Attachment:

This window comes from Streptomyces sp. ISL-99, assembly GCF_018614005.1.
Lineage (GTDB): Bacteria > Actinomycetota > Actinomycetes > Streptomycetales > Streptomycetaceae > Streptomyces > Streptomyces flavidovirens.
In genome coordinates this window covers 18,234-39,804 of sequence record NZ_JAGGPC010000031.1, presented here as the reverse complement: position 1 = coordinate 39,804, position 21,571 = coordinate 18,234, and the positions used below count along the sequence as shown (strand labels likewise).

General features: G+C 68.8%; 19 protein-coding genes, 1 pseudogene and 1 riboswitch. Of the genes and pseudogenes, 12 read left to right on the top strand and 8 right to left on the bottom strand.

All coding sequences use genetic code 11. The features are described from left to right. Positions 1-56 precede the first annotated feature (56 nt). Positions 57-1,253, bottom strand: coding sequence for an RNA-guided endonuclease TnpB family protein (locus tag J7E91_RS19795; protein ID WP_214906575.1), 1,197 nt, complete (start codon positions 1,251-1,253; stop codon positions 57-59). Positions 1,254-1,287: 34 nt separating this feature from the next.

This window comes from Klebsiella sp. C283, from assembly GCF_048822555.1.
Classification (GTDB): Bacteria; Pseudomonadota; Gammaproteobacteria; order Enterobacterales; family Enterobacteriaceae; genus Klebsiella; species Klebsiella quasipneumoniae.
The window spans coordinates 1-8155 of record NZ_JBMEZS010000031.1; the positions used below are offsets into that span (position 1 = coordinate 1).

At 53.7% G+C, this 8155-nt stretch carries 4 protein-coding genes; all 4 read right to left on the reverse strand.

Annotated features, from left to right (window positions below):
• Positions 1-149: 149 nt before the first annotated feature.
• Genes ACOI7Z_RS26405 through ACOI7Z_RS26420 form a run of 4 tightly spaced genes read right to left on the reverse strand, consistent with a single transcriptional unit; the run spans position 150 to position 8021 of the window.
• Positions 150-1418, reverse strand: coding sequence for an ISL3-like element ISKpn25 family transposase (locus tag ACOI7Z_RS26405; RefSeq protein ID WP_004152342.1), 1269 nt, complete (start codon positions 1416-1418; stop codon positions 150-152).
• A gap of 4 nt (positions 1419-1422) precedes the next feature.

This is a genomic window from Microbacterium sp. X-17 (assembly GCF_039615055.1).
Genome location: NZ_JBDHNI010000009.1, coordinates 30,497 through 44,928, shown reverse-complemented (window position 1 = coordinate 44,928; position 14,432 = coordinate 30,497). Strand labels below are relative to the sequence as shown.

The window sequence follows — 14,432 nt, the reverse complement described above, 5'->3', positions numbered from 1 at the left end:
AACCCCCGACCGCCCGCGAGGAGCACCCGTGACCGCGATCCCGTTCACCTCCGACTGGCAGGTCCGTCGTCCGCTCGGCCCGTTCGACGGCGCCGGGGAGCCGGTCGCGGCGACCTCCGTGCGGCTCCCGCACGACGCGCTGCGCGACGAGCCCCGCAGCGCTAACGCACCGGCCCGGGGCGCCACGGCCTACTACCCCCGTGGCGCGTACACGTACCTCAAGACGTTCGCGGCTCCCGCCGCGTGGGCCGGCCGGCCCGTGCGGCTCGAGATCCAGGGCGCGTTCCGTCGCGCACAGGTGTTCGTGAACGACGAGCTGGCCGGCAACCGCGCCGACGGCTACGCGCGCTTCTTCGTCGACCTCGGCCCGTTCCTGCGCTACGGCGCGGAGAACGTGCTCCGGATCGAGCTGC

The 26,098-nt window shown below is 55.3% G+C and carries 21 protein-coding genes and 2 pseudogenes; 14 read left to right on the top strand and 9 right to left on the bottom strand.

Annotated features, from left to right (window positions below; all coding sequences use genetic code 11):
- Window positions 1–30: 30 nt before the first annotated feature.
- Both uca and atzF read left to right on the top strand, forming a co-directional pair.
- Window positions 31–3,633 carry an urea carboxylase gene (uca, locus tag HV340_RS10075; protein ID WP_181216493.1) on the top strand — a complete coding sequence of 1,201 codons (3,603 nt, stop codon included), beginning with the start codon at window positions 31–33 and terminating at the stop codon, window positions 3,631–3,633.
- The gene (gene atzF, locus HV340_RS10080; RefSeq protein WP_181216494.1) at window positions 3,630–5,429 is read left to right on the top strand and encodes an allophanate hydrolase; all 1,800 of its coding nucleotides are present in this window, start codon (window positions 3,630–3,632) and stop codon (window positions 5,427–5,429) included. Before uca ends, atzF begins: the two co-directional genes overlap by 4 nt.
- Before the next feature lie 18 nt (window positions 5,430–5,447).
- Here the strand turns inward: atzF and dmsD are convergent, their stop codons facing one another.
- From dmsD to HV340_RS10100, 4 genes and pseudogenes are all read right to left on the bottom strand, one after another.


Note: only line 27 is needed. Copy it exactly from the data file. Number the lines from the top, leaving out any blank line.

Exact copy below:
- From dmsD to HV340_RS10100, 4 genes and pseudogenes are all read right to left on the bottom strand, one after another.